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ORIGINAL ARTICLE
Year : 2015  |  Volume : 7  |  Issue : 4  |  Page : 151-156

Tuberculous drug-induced liver injury and treatment re-challenge in Human Immunodeficiency Virus co-infection


1 Department of Medicine, Divisions of Infectious Diseases/Chronic Viral Illness Service and Lachine Hospital, McGill University Health Centre, Montreal, Quebec, Canada
2 Department of Infectious Diseases, Division of Internal Medicine, Nelson R. Mandela School of Medicine, University of KwaZulu-Natal; King Edward VIII Hospital, Department of Infectious Diseases, Congella, Durban, South Africa

Correspondence Address:
Mahomed Yunus S Moosa
Department of Infectious Diseases, Division of Internal Medicine, Nelson R. Mandela School of Medicine, University of KwaZulu-Natal; King Edward VIII Hospital, Department of Infectious Diseases, Congella, Durban
South Africa
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Source of Support: None, Conflict of Interest: None


DOI: 10.4103/0974-777X.170499

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Background: Tuberculosis drug-induced liver injury (TB-DILI) is the most common adverse event necessitating therapy interruption. The optimal re-challenge strategy for antituberculous therapy (ATT) remains unclear, especially in human immunodeficiency virus (HIV) co-infected individuals in high-prevalence settings such as South Africa. Objective: To determine the incidence of and risk factors for the recurrence of TB-DILI with different ATT re-challenge strategies. Materials and Methods: We conducted a retrospective chart review of patients managed for TB-DILI from 2005 to 2013 at King Edward VIII Hospital in Durban, South Africa. Relevant clinical and laboratory data at the presentation of TB-DILI, time to recovery of liver function, method of ATT re-challenge and outcome of re-challenge were documented. Results: 1016 charts were reviewed, and 53 individuals with TB-DILI (48 HIV-co-infected) were identified. Following discontinuation of ATT, the median time to alanine aminotransferase normalization was 28 days (interquartile range 13-43). Forty-two subjects were re-challenged (30 regimen re-challenges and 12 step-wise re-challenges). 5 (12%) cases of recurrent TB-DILI were noted. Recurrences were not associated with the method of re-challenge. Conclusion: Based on the data available, it appears that full ATT can be safely restarted in the majority of subjects with a recurrence of DILI occurring in about 12% of subjects. The method of re-challenge did not appear to impact on the risk of recurrence. Ideally, a prospective randomized trial is needed to determine the best method of re-challenge.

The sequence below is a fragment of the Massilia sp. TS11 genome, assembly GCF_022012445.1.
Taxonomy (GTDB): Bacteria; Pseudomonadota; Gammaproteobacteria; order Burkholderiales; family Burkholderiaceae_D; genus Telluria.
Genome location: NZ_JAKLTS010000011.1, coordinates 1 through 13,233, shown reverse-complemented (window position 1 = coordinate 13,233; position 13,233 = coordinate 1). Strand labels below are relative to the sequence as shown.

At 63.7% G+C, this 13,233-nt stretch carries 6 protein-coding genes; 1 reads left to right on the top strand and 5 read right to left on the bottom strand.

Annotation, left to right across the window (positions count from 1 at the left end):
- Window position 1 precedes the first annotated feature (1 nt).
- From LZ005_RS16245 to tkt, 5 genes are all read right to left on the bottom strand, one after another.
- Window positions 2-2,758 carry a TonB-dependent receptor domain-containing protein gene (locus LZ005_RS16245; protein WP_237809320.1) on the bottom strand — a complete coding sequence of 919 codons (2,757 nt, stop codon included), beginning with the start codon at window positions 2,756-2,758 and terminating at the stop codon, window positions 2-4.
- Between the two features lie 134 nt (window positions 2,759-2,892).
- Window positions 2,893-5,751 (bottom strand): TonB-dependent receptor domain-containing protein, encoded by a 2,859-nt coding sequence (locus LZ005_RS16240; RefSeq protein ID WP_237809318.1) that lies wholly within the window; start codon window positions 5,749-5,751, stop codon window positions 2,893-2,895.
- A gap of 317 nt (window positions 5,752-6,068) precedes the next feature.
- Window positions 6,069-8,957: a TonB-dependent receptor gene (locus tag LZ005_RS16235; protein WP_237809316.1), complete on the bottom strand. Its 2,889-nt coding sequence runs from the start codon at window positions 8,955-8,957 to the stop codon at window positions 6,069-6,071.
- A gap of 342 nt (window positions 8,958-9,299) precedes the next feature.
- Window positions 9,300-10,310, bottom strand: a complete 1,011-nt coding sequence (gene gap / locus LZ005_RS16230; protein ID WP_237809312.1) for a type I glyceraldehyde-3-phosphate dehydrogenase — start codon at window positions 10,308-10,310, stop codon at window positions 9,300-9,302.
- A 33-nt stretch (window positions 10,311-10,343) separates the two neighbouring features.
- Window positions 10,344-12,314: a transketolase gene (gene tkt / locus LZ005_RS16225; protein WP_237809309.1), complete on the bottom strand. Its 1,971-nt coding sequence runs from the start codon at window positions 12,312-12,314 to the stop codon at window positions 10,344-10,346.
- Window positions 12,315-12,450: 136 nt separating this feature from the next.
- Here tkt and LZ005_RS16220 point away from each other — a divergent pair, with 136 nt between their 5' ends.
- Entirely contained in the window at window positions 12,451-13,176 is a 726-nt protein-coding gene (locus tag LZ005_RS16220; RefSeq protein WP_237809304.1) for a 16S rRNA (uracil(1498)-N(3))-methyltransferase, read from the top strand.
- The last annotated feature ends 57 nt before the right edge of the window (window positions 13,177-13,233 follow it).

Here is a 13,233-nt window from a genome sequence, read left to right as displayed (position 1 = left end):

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2008 Journal of Global Infectious Diseases | Published by Wolters Kluwer - Medknow
Online since 10th December, 2008